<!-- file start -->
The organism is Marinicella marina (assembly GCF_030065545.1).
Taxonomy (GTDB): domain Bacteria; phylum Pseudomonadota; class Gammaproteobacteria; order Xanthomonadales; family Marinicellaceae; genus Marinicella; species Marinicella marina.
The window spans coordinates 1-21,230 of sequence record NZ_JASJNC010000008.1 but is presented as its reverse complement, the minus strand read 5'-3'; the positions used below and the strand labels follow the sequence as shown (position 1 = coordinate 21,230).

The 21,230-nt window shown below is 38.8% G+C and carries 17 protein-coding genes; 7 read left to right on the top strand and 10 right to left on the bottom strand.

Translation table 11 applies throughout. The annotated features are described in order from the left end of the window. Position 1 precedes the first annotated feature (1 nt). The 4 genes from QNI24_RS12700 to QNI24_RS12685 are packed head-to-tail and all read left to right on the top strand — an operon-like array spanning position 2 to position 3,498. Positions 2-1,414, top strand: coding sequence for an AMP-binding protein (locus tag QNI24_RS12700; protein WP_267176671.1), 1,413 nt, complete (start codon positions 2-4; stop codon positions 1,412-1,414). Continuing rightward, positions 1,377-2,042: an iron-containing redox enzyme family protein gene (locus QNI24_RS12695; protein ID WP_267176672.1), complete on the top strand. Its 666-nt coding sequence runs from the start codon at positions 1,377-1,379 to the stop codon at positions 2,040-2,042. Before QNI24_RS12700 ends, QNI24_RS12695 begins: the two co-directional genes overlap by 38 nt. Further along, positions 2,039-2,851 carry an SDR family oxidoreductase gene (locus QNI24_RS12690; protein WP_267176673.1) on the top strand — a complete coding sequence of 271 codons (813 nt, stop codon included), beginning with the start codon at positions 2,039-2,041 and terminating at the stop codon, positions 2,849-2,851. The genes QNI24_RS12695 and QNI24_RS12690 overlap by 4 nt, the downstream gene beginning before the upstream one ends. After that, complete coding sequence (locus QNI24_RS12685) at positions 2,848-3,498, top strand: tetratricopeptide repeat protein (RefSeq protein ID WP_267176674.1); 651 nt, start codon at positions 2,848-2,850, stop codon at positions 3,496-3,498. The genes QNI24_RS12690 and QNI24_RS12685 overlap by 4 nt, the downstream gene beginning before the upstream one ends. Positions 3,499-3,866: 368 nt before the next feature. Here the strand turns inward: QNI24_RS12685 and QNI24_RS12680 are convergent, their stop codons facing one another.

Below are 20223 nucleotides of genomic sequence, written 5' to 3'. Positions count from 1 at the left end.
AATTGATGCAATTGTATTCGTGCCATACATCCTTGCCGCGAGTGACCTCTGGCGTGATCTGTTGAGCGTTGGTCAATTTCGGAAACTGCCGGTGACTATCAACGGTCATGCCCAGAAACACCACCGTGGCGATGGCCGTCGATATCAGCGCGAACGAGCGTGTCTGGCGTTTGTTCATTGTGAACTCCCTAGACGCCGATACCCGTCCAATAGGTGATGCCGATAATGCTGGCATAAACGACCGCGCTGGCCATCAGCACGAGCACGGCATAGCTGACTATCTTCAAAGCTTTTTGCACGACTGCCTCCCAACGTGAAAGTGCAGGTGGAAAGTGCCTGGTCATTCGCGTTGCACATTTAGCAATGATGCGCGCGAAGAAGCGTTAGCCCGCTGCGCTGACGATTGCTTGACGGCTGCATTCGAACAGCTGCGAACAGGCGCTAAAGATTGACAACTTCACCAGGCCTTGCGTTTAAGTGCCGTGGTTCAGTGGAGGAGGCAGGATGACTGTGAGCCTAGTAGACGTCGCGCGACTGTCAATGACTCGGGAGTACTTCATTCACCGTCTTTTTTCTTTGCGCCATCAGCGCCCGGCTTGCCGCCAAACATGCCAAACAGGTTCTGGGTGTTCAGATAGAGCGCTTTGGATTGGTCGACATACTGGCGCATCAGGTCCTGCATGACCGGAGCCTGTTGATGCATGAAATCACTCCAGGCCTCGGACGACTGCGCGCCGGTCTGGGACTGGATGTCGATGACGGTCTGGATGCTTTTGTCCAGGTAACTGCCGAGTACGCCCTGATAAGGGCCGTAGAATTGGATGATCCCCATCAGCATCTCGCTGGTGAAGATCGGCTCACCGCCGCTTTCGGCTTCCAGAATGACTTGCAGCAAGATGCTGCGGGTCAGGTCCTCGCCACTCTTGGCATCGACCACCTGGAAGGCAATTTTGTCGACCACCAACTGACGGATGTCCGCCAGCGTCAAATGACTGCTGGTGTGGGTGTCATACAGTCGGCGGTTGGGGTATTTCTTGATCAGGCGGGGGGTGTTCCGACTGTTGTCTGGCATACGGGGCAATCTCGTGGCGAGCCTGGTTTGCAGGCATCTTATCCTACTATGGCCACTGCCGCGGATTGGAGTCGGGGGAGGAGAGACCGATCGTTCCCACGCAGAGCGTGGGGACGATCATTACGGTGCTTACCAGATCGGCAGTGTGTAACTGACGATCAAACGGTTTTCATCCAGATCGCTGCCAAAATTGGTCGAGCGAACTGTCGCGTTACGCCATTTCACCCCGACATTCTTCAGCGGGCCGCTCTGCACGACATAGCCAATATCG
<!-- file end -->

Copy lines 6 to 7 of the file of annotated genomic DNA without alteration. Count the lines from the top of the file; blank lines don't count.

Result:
Below are 20223 nucleotides of genomic sequence, written 5' to 3'. Positions count from 1 at the left end.
AATTGATGCAATTGTATTCGTGCCATACATCCTTGCCGCGAGTGACCTCTGGCGTGATCTGTTGAGCGTTGGTCAATTTCGGAAACTGCCGGTGACTATCAACGGTCATGCCCAGAAACACCACCGTGGCGATGGCCGTCGATATCAGCGCGAACGAGCGTGTCTGGCGTTTGTTCATTGTGAACTCCCTAGACGCCGATACCCGTCCAATAGGTGATGCCGATAATGCTGGCATAAACGACCGCGCTGGCCATCAGCACGAGCACGGCATAGCTGACTATCTTCAAAGCTTTTTGCACGACTGCCTCCCAACGTGAAAGTGCAGGTGGAAAGTGCCTGGTCATTCGCGTTGCACATTTAGCAATGATGCGCGCGAAGAAGCGTTAGCCCGCTGCGCTGACGATTGCTTGACGGCTGCATTCGAACAGCTGCGAACAGGCGCTAAAGATTGACAACTTCACCAGGCCTTGCGTTTAAGTGCCGTGGTTCAGTGGAGGAGGCAGGATGACTGTGAGCCTAGTAGACGTCGCGCGACTGTCAATGACTCGGGAGTACTTCATTCACCGTCTTTTTTCTTTGCGCCATCAGCGCCCGGCTTGCCGCCAAACATGCCAAACAGGTTCTGGGTGTTCAGATAGAGCGCTTTGGATTGGTCGACATACTGGCGCATCAGGTCCTGCATGACCGGAGCCTGTTGATGCATGAAATCACTCCAGGCCTCGGACGACTGCGCGCCGGTCTGGGACTGGATGTCGATGACGGTCTGGATGCTTTTGTCCAGGTAACTGCCGAGTACGCCCTGATAAGGGCCGTAGAATTGGATGATCCCCATCAGCATCTCGCTGGTGAAGATCGGCTCACCGCCGCTTTCGGCTTCCAGAATGACTTGCAGCAAGATGCTGCGGGTCAGGTCCTCGCCACTCTTGGCATCGACCACCTGGAAGGCAATTTTGTCGACCACCAACTGACGGATGTCCGCCAGCGTCAAATGACTGCTGGTGTGGGTGTCATACAGTCGGCGGTTGGGGTATTTCTTGATCAGGCGGGGGGTGTTCCGACTGTTGTCTGGCATACGGGGCAATCTCGTGGCGAGCCTGGTTTGCAGGCATCTTATCCTACTATGGCCACTGCCGCGGATTGGAGTCGGGGGAGGAGAGACCGATCGTTCCCACGCAGAGCGTGGGGACGATCATTACGGTGCTTACCAGATCGGCAGTGTGTAACTGACGATCAAACGGTTTTCATCCAGATCGCTGCCAAAATTGGTCGAGCGAACTGTCGCGTTACGCCATTTCACCCCGACATTCTTCAGCGGGCCGCTCTGCACGACATAGCCAATATCG